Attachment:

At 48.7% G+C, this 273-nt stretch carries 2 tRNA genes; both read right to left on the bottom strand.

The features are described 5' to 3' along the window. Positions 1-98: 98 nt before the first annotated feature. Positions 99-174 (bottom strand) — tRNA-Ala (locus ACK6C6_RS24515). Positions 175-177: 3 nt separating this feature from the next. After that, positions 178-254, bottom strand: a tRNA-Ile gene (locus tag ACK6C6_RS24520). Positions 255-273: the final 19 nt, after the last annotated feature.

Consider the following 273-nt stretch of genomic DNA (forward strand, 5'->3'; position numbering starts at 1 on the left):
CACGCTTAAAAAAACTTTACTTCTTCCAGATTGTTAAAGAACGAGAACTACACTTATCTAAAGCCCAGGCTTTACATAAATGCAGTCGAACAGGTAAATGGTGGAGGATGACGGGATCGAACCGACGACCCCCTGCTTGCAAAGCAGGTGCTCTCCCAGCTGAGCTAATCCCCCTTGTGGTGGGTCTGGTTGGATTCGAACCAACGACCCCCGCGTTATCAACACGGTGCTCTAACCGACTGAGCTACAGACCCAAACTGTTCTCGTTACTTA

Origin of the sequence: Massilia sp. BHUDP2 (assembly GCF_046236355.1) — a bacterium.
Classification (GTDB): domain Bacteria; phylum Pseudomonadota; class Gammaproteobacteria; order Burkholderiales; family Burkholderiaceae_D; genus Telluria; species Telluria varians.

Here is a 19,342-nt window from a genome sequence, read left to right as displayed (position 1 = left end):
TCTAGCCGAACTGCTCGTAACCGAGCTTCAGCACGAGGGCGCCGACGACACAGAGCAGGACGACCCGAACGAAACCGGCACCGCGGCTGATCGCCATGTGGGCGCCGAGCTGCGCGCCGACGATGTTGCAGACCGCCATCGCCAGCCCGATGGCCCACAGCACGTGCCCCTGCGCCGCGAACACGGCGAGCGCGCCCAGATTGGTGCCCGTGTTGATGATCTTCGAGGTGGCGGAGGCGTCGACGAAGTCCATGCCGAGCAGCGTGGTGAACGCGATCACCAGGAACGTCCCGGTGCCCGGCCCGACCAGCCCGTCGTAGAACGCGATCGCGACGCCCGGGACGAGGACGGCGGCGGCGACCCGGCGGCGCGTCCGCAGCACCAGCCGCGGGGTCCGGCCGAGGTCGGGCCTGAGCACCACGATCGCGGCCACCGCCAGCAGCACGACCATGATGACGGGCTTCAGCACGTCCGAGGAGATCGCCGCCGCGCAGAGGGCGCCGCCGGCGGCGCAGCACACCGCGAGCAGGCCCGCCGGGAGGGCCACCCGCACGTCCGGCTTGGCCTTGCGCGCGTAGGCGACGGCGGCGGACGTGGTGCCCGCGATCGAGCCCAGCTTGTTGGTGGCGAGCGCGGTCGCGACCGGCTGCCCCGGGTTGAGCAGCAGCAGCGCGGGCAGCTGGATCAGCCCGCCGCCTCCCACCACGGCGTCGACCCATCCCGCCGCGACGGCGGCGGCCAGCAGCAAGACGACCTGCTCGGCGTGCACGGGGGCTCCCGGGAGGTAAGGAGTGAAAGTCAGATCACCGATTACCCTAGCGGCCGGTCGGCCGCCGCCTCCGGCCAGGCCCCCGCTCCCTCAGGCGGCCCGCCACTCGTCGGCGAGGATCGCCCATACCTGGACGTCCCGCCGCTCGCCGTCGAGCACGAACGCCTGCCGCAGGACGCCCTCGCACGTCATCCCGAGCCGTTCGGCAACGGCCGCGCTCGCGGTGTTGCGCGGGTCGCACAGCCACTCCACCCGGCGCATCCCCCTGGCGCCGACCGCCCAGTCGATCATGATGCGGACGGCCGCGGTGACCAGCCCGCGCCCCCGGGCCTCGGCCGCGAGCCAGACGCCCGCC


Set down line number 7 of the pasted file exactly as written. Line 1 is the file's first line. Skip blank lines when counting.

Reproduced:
Here is a 19,342-nt window from a genome sequence, read left to right as displayed (position 1 = left end):